We understand that many do not feel comfortable going out or traveling right now. Winter is here, the world is out of sorts and we respect your desire to remain home, minimize travel and stay safe. We understand and will continue to ship wine and offer curbside pick up. 

For those who want a relaxing time out, however, we are here and will remain open 7 days a week from 12pm until 5pm. The stove is lit, the seated area is warm and cozy, and we’re pleased to continue offering light fare and our wines by the Tadpole. Stop by to enjoy a quiet afternoon at our socially distanced tables; we’ll be here to greet you with a warm smile and bring you our world class wines and service.

Tadpoles in the snow
We are offering Tadpoles of all of our wine during the winter.

The Slow Wine Guide

A different way of evaluating wine.


Anyone who drinks wine has most likely heard of wine scores. Each year tens of thousands of bottles of wine are blind tasted and rated. These scores offer an assessment of the wine itself, but do have some shortcomings.  The amount produced, production style and source of the fruit used to make the wine are not considered. Furthermore, the only wines rated are those who submit their wine for review.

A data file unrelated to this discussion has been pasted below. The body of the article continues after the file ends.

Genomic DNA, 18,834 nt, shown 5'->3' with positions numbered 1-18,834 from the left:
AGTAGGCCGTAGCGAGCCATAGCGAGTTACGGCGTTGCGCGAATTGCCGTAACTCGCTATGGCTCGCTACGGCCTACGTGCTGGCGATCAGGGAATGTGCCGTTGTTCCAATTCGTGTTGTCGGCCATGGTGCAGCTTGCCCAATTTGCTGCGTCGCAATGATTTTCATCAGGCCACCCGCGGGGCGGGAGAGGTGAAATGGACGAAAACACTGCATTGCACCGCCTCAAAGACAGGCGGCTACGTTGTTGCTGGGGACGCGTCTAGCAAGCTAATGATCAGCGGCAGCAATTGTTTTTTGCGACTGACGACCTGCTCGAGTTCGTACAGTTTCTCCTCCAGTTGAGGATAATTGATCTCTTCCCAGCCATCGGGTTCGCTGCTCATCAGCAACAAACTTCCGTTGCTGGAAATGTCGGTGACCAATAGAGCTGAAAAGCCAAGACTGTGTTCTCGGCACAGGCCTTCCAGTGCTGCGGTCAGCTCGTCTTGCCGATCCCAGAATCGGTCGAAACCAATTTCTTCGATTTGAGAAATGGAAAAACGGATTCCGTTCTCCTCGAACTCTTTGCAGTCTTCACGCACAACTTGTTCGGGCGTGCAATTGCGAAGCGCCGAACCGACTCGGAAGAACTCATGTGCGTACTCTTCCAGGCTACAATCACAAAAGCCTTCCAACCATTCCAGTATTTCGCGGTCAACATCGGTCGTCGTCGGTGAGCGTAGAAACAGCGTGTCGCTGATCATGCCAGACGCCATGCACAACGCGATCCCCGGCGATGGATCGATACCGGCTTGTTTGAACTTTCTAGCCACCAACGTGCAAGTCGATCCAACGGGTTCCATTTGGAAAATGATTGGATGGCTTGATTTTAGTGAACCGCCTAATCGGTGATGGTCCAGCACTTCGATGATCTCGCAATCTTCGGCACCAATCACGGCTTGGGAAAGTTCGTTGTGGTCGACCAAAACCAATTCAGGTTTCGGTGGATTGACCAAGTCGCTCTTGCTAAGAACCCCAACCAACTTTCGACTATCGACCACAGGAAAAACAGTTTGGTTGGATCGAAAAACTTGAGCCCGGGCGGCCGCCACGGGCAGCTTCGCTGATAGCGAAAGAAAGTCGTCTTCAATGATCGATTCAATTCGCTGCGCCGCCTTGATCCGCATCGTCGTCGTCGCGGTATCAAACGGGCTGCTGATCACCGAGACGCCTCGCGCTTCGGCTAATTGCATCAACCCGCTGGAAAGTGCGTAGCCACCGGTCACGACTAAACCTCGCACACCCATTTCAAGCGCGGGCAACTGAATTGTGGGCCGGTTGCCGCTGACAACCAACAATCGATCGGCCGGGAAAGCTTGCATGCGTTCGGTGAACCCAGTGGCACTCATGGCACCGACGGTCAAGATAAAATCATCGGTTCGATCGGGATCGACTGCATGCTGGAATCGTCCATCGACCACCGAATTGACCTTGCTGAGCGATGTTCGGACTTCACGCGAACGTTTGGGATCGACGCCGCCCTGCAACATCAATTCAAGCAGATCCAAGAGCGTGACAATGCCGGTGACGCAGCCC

For decades, the wine industry has relied on this 100 point scale system as seen  in Wine Spectator, Wine & Spirits and Wine Enthusiast Magazine to rate their wines. Wineries have long sought good scores in order gain recognition in the market and persuade consumers of the quality of their wines. From a consumer’s perspective, scores provided a gauge of wine to taste and consider in a world with thousands of producers, making wines in different countries, with different varieties and a myriad of styles.